Contesting Place in a Post-colonial Space

(Re)colonizing Tradition

A Pedestrian Guide to a "Traditional" City

Welcome to Bhaktapur

[1] The Tea Stall at Guhepukhu

[2] Nava Durga Chitra Mandir

[3] Khauma Square

[4] Tourist Motor Park

[5] Indrani Pitha

[6]Lasku Dhwakha Gate

[7]Char Dham

[8]Cafe de Temple

[9]Batsala Temple

[10] Batsala Temple

[11] City Hall

[12] The Procession Route

[13] Pujari Math

[14] The Peacock Restaurant

[15] Sewage Collection Ponds

[16] Bhairavanath Temple

Vernacular Modernism

There are three possible ways to theorize the changes that modernity brings in Bhaktapur. The first is a Romantic understanding that sees tradition and modernity as two dichotomized ways of being in the world. The second is an Enlightenment model, which understands modernity as the passage from ignorance to enlightenment, from superstition to truth. I am sympathetic to modernity and its effect upon Newar culture. And I am also aware of the benefits of modernity. Yet, instead of dichotomizing the two, we should understand the hyphenated spaces such as Khauma as a vernacular modernism.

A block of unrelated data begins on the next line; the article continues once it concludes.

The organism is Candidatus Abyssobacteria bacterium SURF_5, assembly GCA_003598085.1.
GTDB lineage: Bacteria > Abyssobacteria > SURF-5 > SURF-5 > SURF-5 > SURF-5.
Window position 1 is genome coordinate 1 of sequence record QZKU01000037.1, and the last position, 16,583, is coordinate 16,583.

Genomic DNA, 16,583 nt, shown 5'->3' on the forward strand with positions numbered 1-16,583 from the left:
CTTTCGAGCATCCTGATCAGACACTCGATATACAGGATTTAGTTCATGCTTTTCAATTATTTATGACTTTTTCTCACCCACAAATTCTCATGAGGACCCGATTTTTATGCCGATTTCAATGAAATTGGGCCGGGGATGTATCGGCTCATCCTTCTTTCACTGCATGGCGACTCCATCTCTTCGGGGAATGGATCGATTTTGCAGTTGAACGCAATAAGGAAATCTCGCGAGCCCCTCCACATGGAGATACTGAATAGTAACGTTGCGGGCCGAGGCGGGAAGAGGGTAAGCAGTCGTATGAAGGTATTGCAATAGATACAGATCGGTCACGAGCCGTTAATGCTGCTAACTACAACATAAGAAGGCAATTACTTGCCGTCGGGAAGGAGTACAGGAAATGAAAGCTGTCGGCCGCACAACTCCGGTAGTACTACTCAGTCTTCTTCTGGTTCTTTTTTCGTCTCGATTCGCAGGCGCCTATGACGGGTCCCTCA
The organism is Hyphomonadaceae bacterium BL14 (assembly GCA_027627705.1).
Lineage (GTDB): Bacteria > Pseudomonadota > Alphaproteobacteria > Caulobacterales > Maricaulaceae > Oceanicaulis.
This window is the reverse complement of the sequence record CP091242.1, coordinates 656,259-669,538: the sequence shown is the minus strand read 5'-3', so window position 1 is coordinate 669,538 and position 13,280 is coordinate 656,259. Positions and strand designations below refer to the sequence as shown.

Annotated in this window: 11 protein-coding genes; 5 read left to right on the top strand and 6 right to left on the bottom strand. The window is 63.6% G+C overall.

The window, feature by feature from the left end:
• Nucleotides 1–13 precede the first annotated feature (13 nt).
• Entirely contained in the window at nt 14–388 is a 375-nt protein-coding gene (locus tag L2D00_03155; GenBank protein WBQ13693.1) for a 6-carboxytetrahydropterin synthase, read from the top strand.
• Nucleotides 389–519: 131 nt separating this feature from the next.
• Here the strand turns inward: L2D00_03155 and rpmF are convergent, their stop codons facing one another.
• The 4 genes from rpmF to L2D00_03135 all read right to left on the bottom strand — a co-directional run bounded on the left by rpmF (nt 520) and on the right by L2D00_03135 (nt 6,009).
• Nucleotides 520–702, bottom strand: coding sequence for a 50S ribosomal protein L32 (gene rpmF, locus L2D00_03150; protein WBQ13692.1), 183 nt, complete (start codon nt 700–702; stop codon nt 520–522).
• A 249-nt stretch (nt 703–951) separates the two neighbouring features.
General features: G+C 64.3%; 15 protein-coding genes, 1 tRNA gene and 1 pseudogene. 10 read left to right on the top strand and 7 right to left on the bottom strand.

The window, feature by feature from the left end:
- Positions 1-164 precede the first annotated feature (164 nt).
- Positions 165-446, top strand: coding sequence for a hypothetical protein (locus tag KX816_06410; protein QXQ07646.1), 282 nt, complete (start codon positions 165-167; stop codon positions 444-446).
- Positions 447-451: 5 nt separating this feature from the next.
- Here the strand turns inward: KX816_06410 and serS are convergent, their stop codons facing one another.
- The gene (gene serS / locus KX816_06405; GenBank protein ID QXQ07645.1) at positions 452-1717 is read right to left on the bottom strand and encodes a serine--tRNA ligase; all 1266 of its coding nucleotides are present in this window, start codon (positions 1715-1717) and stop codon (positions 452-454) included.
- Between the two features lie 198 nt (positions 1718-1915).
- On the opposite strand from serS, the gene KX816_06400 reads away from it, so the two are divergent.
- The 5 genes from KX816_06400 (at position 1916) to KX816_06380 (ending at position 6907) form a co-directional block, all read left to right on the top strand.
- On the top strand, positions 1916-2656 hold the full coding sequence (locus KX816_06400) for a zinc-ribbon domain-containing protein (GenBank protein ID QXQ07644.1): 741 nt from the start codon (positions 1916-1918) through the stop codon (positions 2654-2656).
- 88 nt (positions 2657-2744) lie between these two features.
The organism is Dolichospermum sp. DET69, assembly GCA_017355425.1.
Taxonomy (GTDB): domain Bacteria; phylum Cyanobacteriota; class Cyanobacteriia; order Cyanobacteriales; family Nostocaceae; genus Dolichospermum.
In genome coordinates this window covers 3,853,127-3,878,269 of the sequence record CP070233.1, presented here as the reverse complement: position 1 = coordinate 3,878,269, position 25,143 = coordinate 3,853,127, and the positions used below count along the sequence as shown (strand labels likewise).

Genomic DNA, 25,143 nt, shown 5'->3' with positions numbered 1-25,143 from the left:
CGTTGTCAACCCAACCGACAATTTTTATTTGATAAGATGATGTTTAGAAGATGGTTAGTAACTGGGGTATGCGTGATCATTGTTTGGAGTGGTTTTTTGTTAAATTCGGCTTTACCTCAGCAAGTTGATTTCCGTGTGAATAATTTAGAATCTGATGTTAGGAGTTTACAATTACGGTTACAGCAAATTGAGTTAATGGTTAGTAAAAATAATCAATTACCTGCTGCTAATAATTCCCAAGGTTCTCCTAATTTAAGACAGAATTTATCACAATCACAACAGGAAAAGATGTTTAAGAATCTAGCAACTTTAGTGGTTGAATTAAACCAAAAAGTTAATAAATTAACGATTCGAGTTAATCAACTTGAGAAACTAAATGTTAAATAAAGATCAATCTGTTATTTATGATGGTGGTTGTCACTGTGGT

Modernity is a global experience that is not a univocal "metaphysical" phenomenon but varies from locality to locality. Arjun Appadurai and Carol Breckenridge show in Consuming Modernity (1995) that while the category of "modernity" emerges from the Westıs history, it does not belong by inalienable right only to Europe and America. Today, Koreans, Samoans, Turks, Indians, Chinese, Mexicans, Haitians, and Mongols all partake in forms of modernity. To argue that the West has a pristine "modern" while all the rest have polluted forms of modernity is just the converse of the orientalist argument, which denied most of the world a coeval status with Europe and imprisoned most of worldıs peoples in a timeless static past.


Mandala Map

Tourist Map


Tour Map

Durbar Square

Tacapa Map



Key | Bibliography | Maps

İ 2001 Gregory Price Grieve , Site design by GDL Historical Laboratories. .